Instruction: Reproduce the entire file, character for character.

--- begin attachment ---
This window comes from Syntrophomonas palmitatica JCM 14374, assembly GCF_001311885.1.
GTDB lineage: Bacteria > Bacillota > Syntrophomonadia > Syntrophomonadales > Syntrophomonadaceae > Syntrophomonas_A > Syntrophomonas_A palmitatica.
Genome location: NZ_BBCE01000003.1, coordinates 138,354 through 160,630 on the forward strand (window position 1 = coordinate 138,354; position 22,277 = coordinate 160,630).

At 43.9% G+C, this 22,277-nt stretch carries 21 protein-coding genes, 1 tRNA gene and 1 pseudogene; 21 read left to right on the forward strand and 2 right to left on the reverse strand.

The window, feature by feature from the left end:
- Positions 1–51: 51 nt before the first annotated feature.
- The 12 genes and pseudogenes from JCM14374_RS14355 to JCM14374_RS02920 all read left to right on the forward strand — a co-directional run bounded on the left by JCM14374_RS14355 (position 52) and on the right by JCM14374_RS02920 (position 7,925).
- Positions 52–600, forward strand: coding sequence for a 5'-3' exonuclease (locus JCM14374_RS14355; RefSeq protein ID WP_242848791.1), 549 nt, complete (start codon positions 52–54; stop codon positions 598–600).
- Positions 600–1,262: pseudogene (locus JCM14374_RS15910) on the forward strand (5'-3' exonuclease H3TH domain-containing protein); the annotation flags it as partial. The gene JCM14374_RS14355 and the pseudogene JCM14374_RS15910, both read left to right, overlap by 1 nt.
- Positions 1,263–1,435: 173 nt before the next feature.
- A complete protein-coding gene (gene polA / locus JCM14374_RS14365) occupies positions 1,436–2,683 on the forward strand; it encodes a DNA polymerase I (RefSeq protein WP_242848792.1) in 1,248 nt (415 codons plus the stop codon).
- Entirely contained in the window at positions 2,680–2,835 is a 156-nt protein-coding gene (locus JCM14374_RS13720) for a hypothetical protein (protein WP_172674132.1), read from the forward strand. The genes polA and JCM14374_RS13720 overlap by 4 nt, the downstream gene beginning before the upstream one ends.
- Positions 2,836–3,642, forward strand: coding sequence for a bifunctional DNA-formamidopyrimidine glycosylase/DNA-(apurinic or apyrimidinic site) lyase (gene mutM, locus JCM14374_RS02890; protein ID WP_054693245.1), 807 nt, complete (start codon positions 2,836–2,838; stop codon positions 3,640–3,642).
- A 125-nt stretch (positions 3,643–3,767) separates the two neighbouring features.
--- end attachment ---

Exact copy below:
This window comes from Syntrophomonas palmitatica JCM 14374, assembly GCF_001311885.1.
GTDB lineage: Bacteria > Bacillota > Syntrophomonadia > Syntrophomonadales > Syntrophomonadaceae > Syntrophomonas_A > Syntrophomonas_A palmitatica.
Genome location: NZ_BBCE01000003.1, coordinates 138,354 through 160,630 on the forward strand (window position 1 = coordinate 138,354; position 22,277 = coordinate 160,630).

At 43.9% G+C, this 22,277-nt stretch carries 21 protein-coding genes, 1 tRNA gene and 1 pseudogene; 21 read left to right on the forward strand and 2 right to left on the reverse strand.

The window, feature by feature from the left end:
- Positions 1–51: 51 nt before the first annotated feature.
- The 12 genes and pseudogenes from JCM14374_RS14355 to JCM14374_RS02920 all read left to right on the forward strand — a co-directional run bounded on the left by JCM14374_RS14355 (position 52) and on the right by JCM14374_RS02920 (position 7,925).
- Positions 52–600, forward strand: coding sequence for a 5'-3' exonuclease (locus JCM14374_RS14355; RefSeq protein ID WP_242848791.1), 549 nt, complete (start codon positions 52–54; stop codon positions 598–600).
- Positions 600–1,262: pseudogene (locus JCM14374_RS15910) on the forward strand (5'-3' exonuclease H3TH domain-containing protein); the annotation flags it as partial. The gene JCM14374_RS14355 and the pseudogene JCM14374_RS15910, both read left to right, overlap by 1 nt.
- Positions 1,263–1,435: 173 nt before the next feature.
- A complete protein-coding gene (gene polA / locus JCM14374_RS14365) occupies positions 1,436–2,683 on the forward strand; it encodes a DNA polymerase I (RefSeq protein WP_242848792.1) in 1,248 nt (415 codons plus the stop codon).
- Entirely contained in the window at positions 2,680–2,835 is a 156-nt protein-coding gene (locus JCM14374_RS13720) for a hypothetical protein (protein WP_172674132.1), read from the forward strand. The genes polA and JCM14374_RS13720 overlap by 4 nt, the downstream gene beginning before the upstream one ends.
- Positions 2,836–3,642, forward strand: coding sequence for a bifunctional DNA-formamidopyrimidine glycosylase/DNA-(apurinic or apyrimidinic site) lyase (gene mutM, locus JCM14374_RS02890; protein ID WP_054693245.1), 807 nt, complete (start codon positions 2,836–2,838; stop codon positions 3,640–3,642).
- A 125-nt stretch (positions 3,643–3,767) separates the two neighbouring features.